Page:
4.  Fear.  You will die.  Try selling a house with asbestos tile in the bathroom.  Even though asbestos tile is stable, has airborne particles only if ground to bits and is very resistant to wear, that tile has to go:  it COULD result in asbestosis.  Imagine the social consequences of being that kid who has not read J.K. Rowling’s latest Harry Potter volume come school the day after its release.  You could be completely shut out of socializing for a day.  The marketing of this series has been brilliant:  the release will be big, and you can’t miss it. Personally, I threw my kids in the backyard with tray full of food and orders:  DO NOT TALK TO MOM.  I was afraid, yes, afraid, that I would overhear the ending before I found out, firsthand, what happened to Dumbledore. 

5.  Convenience.  The apple slices at McDonald’s and the blood pressure monitors at Wal-Mart speak to changes made when the effort is minimal and access is high.  While you’re here, you can throw milk into that kid’s meal or have a weight check.  Ta Da!  E-books to the rescue of the harried mom!  Ninety percent of the books I purchase are for the Kindle.  I can have it now, and there’s no clutter.  (There has to be some way around the Amazon choke hold, but that’s for another post.)  “Customers who bought this book also bought…”

Of the above, convenience probably ranks highest for me.  That’s the stage of life I’m in.  I’d like to go to a bookstore and wander through the stacks, but I doubt the owners would appreciate my five year old ninja.  Familiarity ranks highest with my kids.  Thank the heavens for e-books; otherwise I would have no shelf space.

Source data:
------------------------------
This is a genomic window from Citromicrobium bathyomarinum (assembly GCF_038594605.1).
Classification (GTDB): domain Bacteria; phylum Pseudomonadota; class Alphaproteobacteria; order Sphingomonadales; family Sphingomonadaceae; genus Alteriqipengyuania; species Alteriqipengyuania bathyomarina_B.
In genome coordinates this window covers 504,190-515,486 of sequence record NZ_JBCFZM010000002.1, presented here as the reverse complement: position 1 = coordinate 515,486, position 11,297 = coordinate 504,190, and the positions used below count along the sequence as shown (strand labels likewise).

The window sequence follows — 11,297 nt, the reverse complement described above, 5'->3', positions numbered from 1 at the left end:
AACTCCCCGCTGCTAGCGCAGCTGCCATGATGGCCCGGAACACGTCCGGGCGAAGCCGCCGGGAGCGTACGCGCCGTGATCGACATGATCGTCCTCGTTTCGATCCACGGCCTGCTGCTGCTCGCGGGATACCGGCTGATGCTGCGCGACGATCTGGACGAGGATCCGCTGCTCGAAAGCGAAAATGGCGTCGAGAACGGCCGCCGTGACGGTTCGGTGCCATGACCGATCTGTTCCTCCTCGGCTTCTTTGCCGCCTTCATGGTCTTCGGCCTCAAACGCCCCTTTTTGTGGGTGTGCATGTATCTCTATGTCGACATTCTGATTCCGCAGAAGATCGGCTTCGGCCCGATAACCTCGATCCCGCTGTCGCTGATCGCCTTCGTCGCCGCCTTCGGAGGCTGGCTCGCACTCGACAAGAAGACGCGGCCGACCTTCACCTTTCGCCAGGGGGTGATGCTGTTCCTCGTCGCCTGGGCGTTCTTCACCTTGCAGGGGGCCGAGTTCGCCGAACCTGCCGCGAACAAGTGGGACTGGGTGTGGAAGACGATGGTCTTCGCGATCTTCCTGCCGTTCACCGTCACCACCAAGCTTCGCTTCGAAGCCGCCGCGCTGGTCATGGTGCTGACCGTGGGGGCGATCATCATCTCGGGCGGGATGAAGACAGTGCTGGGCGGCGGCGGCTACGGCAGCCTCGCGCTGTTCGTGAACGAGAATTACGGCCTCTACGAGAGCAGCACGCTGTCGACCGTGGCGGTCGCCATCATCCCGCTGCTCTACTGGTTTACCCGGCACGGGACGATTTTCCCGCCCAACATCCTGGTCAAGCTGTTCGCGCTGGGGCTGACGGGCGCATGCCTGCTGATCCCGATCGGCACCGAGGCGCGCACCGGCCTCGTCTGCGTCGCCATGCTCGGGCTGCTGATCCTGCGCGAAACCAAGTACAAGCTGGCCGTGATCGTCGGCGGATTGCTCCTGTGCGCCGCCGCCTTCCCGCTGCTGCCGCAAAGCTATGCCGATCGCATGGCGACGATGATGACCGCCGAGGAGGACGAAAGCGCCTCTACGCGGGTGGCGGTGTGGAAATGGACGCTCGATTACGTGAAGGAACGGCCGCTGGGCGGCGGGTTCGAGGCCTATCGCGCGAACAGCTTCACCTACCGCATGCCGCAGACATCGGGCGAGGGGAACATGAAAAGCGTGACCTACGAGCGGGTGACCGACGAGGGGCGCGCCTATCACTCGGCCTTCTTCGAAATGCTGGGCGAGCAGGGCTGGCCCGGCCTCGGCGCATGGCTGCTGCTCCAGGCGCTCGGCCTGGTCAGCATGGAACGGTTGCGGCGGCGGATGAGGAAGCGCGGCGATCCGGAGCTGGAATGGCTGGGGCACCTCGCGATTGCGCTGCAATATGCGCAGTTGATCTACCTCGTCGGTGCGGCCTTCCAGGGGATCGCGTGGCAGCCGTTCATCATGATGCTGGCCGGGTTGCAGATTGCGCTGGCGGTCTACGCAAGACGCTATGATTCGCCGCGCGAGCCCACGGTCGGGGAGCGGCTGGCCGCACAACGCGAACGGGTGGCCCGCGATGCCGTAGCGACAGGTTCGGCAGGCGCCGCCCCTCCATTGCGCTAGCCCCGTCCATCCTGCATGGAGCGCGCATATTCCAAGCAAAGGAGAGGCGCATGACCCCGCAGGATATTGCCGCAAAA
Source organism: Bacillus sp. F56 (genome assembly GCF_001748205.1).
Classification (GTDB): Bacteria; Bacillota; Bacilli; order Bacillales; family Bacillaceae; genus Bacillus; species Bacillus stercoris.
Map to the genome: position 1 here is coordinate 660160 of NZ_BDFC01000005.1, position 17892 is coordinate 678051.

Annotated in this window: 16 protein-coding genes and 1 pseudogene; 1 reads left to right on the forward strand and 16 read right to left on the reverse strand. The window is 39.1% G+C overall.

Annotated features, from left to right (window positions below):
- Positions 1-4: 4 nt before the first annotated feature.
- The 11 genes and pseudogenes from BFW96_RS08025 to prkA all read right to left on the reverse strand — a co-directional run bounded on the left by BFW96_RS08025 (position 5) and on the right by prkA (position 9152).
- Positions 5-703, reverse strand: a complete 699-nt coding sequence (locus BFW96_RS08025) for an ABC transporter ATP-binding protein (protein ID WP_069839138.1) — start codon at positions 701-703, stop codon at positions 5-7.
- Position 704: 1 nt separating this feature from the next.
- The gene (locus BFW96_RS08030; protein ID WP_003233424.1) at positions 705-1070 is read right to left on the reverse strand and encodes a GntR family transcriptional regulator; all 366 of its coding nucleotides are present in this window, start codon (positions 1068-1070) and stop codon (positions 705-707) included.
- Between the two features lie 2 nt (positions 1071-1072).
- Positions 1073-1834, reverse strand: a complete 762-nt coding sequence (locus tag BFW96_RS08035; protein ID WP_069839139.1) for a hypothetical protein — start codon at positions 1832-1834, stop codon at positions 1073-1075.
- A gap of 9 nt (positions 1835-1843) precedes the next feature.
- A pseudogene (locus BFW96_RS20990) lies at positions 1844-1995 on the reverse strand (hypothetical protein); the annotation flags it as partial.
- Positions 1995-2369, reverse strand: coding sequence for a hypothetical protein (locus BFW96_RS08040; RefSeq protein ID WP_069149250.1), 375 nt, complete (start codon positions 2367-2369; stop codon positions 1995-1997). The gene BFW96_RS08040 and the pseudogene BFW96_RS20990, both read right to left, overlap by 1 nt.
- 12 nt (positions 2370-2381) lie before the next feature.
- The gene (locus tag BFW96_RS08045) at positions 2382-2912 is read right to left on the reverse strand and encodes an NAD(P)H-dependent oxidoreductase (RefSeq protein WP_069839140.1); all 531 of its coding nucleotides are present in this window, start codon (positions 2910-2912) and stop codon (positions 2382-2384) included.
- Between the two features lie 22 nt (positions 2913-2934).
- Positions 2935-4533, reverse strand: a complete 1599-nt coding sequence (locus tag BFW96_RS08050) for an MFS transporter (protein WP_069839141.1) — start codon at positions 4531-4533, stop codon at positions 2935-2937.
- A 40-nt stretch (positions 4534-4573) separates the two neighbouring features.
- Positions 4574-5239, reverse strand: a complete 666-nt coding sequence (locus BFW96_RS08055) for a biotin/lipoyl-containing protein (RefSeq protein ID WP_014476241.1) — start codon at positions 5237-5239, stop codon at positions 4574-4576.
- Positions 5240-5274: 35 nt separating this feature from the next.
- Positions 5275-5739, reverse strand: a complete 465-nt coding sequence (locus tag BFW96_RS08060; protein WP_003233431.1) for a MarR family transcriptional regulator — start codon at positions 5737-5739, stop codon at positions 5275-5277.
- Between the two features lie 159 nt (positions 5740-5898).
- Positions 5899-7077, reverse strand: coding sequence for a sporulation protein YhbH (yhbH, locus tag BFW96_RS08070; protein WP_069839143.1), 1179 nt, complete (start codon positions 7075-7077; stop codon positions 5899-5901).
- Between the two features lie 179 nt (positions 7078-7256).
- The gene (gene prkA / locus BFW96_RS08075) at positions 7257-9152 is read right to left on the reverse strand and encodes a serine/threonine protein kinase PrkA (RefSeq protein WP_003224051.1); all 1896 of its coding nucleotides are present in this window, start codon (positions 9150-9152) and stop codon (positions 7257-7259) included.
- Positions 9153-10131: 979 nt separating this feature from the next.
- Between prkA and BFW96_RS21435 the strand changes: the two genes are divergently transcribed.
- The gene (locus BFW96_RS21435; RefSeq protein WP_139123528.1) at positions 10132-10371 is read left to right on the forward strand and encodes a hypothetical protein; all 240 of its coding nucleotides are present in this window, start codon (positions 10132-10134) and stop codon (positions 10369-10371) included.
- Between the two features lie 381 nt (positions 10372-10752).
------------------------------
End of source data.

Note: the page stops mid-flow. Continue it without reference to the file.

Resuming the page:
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April Indie Next List

Two books tossed at me are on the April Indie Next List.

The Book of Jonas by Stephen Dau
Blue Rider Press

No surprise here.  I firmly expect this culture clash (West/Middle East) salvation story to be in every freshman college lit program in a few years.  Again, I will call it a modern classic.  The timelessness of the issues Dau explores (cultural differences, fluidity of memory, faith and guilt) makes this novel a must have in hardback.

See my full review here:  http://www.tossedinmylap.blogspot.com/2012/03/book-of-jonas.html.

The Book of Madness and Cures:  A Novel by Regina O’Melveney
Little, Brown & Company